Eminent Chinese of the Ch'ing Period/Chang Hui-yen
CHANG Hui-yen 張惠言 ( 皋文), 1761–1802, July 11, calligrapher and scholar, was a native of Wu-chin, Kiangsu. When he was four (sui) his father died leaving the family in dismal poverty, but by dint of hard work on the part of his mother, and the help of an uncle, he had an opportunity to study. At fourteen (sui) he began to teach. He obtained his chü-jên degree in 1786 and in the following year served as tutor in the school for bannermen at Ching-shan 景山 in the Forbidden City. In 1794 he returned home to attend the funeral of his mother, and for a time (1795–96) served in the office of his friend, Yün Ching [q. v.]. During the years 1796–99 he taught at Shê-hsien, Anhwei, but proceeded in 1799 to Peking where he obtained the chin-shih degree, followed by appointment as reviser in the Historiographical Board, assistant reviser in the Wu-ying Tien, and compiler in the Hanlin Academy. In 1802 he died suddenly of plague.
Chang Hui-yen was well known for his calligraphy, especially in the chuan 篆 or archaic style. As a classicist, his contribution lay chiefly in the study of the Classic of Changes and the Decorum Ritual (I-li). In connection with the first he produced twelve works on the interpretations of Han scholars, following the method laid down by Hui Tung [q. v.]. He laid special emphasis on the Han scholar, Yü Fan 虞翻 (172–241), whose views on the Classic of Changes he adopted and developed fully in the 周易虞氏義 Chou-i Yü-shih i (1803), 9 chüan. He relied also to some extent on the interpretations of Chêng Hsüan (see under Chang Êr-ch'i) and Hsün Shuang 荀爽 (128–190 A.D.). On the I-li Chang produced two works: the 讀儀禮記 Tu I-li chi, in 2 chüan, containing select passages from the book with notes by various interpretors, especially Chêng Hsüan; and the 儀禮圖 I-li t'u (1805), in 6 chüan, which exhibits minutely by means of diagrams the various rules of etiquette. Chang also made a study of the most difficult four chapters of Mo Ti (see under Pi Yüan)—those concerning definitions—and thus he wrote the 墨子經說解 Mo-tzŭ ching-shuo chieh, in 2 chüan, which was completed in 1792. A number of errors in this work were later corrected by Sun I-jang [q. v.]. Chang Hui-yen also attempted to classify the dictionary, Shuo-wên (see under Tuan Yü-ts'ai), according to rhymes. His manuscript on this work was expanded and published by his son, Chang Ch'êng-sun 張成孫 ( 彥惟, b. 1789), in 1836, under the title 說文諧聲譜 Shuo-wên hsieh-shêng p'u in 9 chüan.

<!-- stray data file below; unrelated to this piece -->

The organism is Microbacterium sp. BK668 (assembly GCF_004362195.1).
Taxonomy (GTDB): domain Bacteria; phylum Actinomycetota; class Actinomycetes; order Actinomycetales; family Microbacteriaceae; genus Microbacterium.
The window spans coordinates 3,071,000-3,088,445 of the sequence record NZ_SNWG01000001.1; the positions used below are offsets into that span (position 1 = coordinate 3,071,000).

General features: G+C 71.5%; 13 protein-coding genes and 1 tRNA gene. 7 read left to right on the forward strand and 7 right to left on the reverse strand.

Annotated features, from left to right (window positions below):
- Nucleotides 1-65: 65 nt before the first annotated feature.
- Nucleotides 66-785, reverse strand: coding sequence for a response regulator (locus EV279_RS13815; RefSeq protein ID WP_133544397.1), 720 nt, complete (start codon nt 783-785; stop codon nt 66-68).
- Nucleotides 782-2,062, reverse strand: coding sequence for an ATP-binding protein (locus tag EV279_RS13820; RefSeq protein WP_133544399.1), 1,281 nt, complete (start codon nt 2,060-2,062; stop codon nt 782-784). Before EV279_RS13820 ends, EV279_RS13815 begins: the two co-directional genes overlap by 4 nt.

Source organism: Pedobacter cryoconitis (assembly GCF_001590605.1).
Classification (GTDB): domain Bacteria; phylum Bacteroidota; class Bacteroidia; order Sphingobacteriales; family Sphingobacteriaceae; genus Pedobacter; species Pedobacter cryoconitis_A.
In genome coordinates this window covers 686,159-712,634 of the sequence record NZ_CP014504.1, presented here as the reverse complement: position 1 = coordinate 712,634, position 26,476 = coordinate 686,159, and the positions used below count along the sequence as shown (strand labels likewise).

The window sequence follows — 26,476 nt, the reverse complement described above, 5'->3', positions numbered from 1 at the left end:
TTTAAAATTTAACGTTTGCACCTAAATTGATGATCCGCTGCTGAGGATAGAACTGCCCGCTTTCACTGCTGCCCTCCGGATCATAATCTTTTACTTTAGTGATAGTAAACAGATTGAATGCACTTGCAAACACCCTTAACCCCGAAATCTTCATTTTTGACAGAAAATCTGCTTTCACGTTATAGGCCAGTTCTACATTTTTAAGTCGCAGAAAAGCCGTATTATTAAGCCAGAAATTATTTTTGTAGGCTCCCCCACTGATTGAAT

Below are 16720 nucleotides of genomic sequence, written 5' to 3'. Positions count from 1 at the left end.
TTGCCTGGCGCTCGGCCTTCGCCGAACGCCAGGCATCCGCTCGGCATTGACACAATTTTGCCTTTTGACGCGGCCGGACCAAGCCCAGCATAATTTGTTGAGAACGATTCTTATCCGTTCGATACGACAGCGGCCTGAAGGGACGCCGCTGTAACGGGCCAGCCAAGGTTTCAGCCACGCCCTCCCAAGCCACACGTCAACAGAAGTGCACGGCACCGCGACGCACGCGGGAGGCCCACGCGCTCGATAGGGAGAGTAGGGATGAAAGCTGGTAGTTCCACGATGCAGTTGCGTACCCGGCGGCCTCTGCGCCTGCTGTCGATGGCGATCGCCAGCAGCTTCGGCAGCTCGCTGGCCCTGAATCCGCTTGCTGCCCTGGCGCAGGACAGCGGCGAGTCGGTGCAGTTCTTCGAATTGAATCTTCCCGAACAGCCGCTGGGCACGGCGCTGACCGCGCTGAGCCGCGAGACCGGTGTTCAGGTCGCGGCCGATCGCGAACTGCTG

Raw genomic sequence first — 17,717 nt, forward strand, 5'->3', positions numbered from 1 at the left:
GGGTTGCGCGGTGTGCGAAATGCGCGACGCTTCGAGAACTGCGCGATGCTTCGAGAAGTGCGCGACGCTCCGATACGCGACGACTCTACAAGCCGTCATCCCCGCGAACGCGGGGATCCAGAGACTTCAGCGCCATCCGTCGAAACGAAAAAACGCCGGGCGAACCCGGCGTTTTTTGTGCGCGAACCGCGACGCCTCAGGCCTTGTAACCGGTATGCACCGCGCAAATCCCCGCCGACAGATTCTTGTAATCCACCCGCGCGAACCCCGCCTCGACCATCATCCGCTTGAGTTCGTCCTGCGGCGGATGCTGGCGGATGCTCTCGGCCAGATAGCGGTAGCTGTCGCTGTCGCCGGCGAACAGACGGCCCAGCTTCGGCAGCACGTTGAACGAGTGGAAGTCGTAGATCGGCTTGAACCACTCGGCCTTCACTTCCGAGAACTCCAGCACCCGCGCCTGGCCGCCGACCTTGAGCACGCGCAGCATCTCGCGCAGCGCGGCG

Chang Hui-yen, together with Yün Ching, founded the Yang-hu School (陽湖派) of short prose writing. His own prose productions, including essays, letters, biographies, epitaphs, and prefaces, were arranged chronologically in 5 chüan. and published in 1809, under the title 茗柯文編 Ming-k'o wên-pien, a supplement of 4 chüan, being added in 1835. In the writing of tz'ŭ (poems in irregular metre) Chang was the leader of the so-called Ch'ang-chou School (常州派) of which his nephew, Tung Shih-hsi 董士錫 (Chang Ch'i [q. v.] he compiled an anthology of such verse, 詞選 Tz'ŭ-hsüan (printed in 1797), which is regarded as one of the best of its kind.晉卿, 損甫), was also a prominent member. Chang Hui-yen's own contribution to this type of verse, entitled 茗柯詞 Ming-k'o tz'ŭ, printed in 1822, is marked by directness and freedom from excessive ornamentation. In collaboration with his brother,
[1/488/2b; 3/132/36a; 7/36/12a; 17/9/16a; 26/3/3a; 29/8/4a; 武進陽湖縣志 Wu-chin Yang-hu hsien-chih (1879) 23/5b; Chiang Shu-ko 姜書閣, 桐城文派評述 T'ung-ch'êng wên-p'ai p'ing-shu (1920) pp. 45–59; Ch'ên Chu 陳柱, 墨學十論 Mo-hsüeh shih-lun (1928) p. 186; Liang Ch'i-ch'ao (see under T'an Ssŭ-t'ung), 中國近三百年學術史 Chung-kuo chin san-pai-nien hsüeh-shu shih (1926) p. 288; Sun I-jang, Mo-tzŭ chien-ku, 總目 1b, chüan 10, 墨附 27a; P'ei Chan-jung 裴占榮, 虞仲翔先生年譜 Yü Chung-hsiang hsien-shêng nien-p'u, Bul. Nat. Library of Peiping, vol. VII, no. 1, pp. 51–79 for dates of Yü Fan.]